It is now 20 years since Eric Cantona joined Manchester United.  Few could deny that Cantona’s move to Old Trafford  was the pivotal point in Man Utd’s rise to dominance.  Carrying rare insight, he could see, and execute,  passes few others could.  For all that, the main factor wasn’t actually what happened on the pitch.  At the end of his first training session Cantona asked for two youth players to stay and help him practice.  He instructed the youth players to cross balls to him to help him practice volleys, which they did… each volley an improvement on the previous one.  The rest of the Manchester United staff were impressed by this.  The young players, who would have included players like Beckham Giggs Neville and Scholes, were so awestruck they copied the Frenchman and developed the habit of practice.  The example Cantona set was the hallmark of  transformation from potential to European Champions. That level of application and perseverance is a mark of truly great footballers. In his autobiography Roy Keane pointed out, with validity, that Cantona never actually turned a balanced European tie in Man Utd’s favour. It’s also true that they never won the European Cup with him.  His greatest legacy is the players saw with their own eyes what transforms possibility  to achievement…. practice, practice, and more practice.

Luiz Felipe Scolari will lead Brazil at the 2014 World Cup.  His re-appointment is understandable.  Having led the Selecao to victory at the 2002 World Cup the experience he carries will be essential.  It’s hard to imagine managing Brazil in 2014 being an enjoyable task.  The sheer scale of expectation and demand for style will reach an intensity comparable to any moment in football history.  In 18 months time Scolari’s predecessor Mano Menezes may feel releived he’s no longer in at the deep end.

Stoke City – Characteristic tenacity, a new boss and a worrying trend

August 27th, 2012 No comments

To use a football cliche, our draw with Arsenal brought the reward of a ‘hard earned point’.  We rarely looked likely to trouble the Arsenal goal, similarly, our opponents were stifled by our characteristic tenacity. There were several phases of the game during which our midfield  struggled to handle Arsenal’s movement but our back four were focused and played with discipline.  The one worrying aspect of our defensive play is how often we lunge into tackles.  At Reading Dean Whitehead saw red for two unnecessary challenges.  On Sunday Huth and Wilkinson steamed into tackles and, as well as receiving cautions, gave away free kicks in very dangerous territory.  Wilkinson stayed on his feet, had he slid in his may well have been a straight red.  As a team we are physical but that needn’t equate to recklessness.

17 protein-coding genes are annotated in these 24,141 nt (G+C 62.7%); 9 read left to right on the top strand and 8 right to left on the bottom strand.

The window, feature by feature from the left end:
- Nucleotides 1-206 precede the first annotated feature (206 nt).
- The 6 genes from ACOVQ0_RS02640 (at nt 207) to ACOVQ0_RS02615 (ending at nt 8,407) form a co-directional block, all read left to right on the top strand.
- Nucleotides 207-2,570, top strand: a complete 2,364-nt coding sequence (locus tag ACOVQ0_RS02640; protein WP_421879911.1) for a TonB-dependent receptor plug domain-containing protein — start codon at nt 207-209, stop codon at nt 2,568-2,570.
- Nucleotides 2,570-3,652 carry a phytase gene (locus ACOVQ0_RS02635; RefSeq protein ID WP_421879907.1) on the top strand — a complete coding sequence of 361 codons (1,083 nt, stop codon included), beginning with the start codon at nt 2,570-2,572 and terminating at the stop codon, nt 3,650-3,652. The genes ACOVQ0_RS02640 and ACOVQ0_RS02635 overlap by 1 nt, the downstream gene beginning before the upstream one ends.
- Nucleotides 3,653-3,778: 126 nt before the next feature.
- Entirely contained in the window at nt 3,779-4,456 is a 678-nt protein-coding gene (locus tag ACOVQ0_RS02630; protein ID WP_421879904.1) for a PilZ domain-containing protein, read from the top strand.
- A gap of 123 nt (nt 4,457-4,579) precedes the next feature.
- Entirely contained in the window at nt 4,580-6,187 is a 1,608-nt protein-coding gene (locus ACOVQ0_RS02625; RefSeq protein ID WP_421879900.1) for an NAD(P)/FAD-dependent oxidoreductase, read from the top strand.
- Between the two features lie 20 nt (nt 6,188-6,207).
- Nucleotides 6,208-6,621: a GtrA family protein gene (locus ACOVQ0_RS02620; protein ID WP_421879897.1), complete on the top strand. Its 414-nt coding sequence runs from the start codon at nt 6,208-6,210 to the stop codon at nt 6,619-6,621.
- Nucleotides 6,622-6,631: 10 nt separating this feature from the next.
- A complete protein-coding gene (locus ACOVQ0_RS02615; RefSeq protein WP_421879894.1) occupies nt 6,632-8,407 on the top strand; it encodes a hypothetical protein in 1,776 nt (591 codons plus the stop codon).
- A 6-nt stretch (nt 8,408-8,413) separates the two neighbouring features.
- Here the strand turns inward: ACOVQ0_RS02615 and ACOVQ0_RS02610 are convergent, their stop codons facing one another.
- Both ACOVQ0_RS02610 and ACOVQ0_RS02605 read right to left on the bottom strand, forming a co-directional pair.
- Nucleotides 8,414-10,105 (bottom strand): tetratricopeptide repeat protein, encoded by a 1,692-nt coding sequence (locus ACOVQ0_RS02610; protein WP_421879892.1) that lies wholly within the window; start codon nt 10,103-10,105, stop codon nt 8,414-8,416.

Geoff Cameron made an encouraging start to his Stoke City career. He broke Arsenal’s midfield play up well and made simple passes to maintain possession.  Again it was Michael Kightly who looked our most potent attacking threat.  Kightly also threaded a defence unlocking ball  through for Jon Walters… a rare delight from a Stoke player!

So, two games gone and two points earned.  A solid if unspectacular start to our season.  Meanwhile Arsenal will be painfully aware that the season has barely begun and they are already seven points behind the leaders.

The next league game is at Wigan.  In all fairness it’s a game we should set out to win.   The away form must improve and Saturday will be a good way to send the message out that we are no longer a soft touch on our travels.  It’d be a relief if we have some new personnel in time for that game.

Last week Football Federation Australia appointed ex rugby league supremo David Gallop as their new CEO. Gallop is an established respected sports administrator having held the same role as head of the National Rugby League.  The move has been generally well received.  While it does seem to be a good appointment the whole spectre of administration of football in Australia continues to be draining.

On arrival here in 1996 I was looking forward to acquainting myself with the Australian game.  The main TV show which covered local football issues was an hour long magazine programme on a channel called SBS on Monday nights.  The first time I watched, most of the show was taken up with a radical discussion regarding an internal issue in the corridors of power.  Over 16 years later the ongoing internal wrangling in football’s corridors of power continue to cast a dark shadow over our game.   The game here won’t fulfill it’s rich potential until headlines are made by players instead of administrators.  I hasten to add that I, along with all football supporters, wish David Gallop every success in his new role.